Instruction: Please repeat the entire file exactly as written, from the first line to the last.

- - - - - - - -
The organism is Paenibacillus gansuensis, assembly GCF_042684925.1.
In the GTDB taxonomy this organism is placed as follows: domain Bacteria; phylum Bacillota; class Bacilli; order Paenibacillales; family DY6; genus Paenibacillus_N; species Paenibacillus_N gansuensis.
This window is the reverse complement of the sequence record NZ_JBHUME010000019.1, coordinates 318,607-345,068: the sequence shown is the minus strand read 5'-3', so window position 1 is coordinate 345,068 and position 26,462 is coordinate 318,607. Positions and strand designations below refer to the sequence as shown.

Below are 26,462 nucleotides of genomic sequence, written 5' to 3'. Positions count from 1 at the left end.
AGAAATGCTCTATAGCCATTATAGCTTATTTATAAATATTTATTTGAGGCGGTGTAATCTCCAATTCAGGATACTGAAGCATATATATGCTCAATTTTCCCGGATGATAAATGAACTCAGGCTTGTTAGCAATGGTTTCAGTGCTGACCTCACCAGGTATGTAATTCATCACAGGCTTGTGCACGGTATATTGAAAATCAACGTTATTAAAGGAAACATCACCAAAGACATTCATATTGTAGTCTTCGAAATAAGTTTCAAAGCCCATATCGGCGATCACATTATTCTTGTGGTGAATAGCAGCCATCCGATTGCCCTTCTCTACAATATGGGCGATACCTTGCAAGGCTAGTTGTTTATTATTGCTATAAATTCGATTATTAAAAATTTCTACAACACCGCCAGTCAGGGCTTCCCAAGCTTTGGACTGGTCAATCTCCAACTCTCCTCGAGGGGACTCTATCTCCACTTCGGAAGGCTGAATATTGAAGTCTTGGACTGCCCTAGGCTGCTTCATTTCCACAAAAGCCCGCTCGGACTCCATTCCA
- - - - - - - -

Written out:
The organism is Paenibacillus gansuensis, assembly GCF_042684925.1.
In the GTDB taxonomy this organism is placed as follows: domain Bacteria; phylum Bacillota; class Bacilli; order Paenibacillales; family DY6; genus Paenibacillus_N; species Paenibacillus_N gansuensis.
This window is the reverse complement of the sequence record NZ_JBHUME010000019.1, coordinates 318,607-345,068: the sequence shown is the minus strand read 5'-3', so window position 1 is coordinate 345,068 and position 26,462 is coordinate 318,607. Positions and strand designations below refer to the sequence as shown.

Below are 26,462 nucleotides of genomic sequence, written 5' to 3'. Positions count from 1 at the left end.
AGAAATGCTCTATAGCCATTATAGCTTATTTATAAATATTTATTTGAGGCGGTGTAATCTCCAATTCAGGATACTGAAGCATATATATGCTCAATTTTCCCGGATGATAAATGAACTCAGGCTTGTTAGCAATGGTTTCAGTGCTGACCTCACCAGGTATGTAATTCATCACAGGCTTGTGCACGGTATATTGAAAATCAACGTTATTAAAGGAAACATCACCAAAGACATTCATATTGTAGTCTTCGAAATAAGTTTCAAAGCCCATATCGGCGATCACATTATTCTTGTGGTGAATAGCAGCCATCCGATTGCCCTTCTCTACAATATGGGCGATACCTTGCAAGGCTAGTTGTTTATTATTGCTATAAATTCGATTATTAAAAATTTCTACAACACCGCCAGTCAGGGCTTCCCAAGCTTTGGACTGGTCAATCTCCAACTCTCCTCGAGGGGACTCTATCTCCACTTCGGAAGGCTGAATATTGAAGTCTTGGACTGCCCTAGGCTGCTTCATTTCCACAAAAGCCCGCTCGGACTCCATTCCA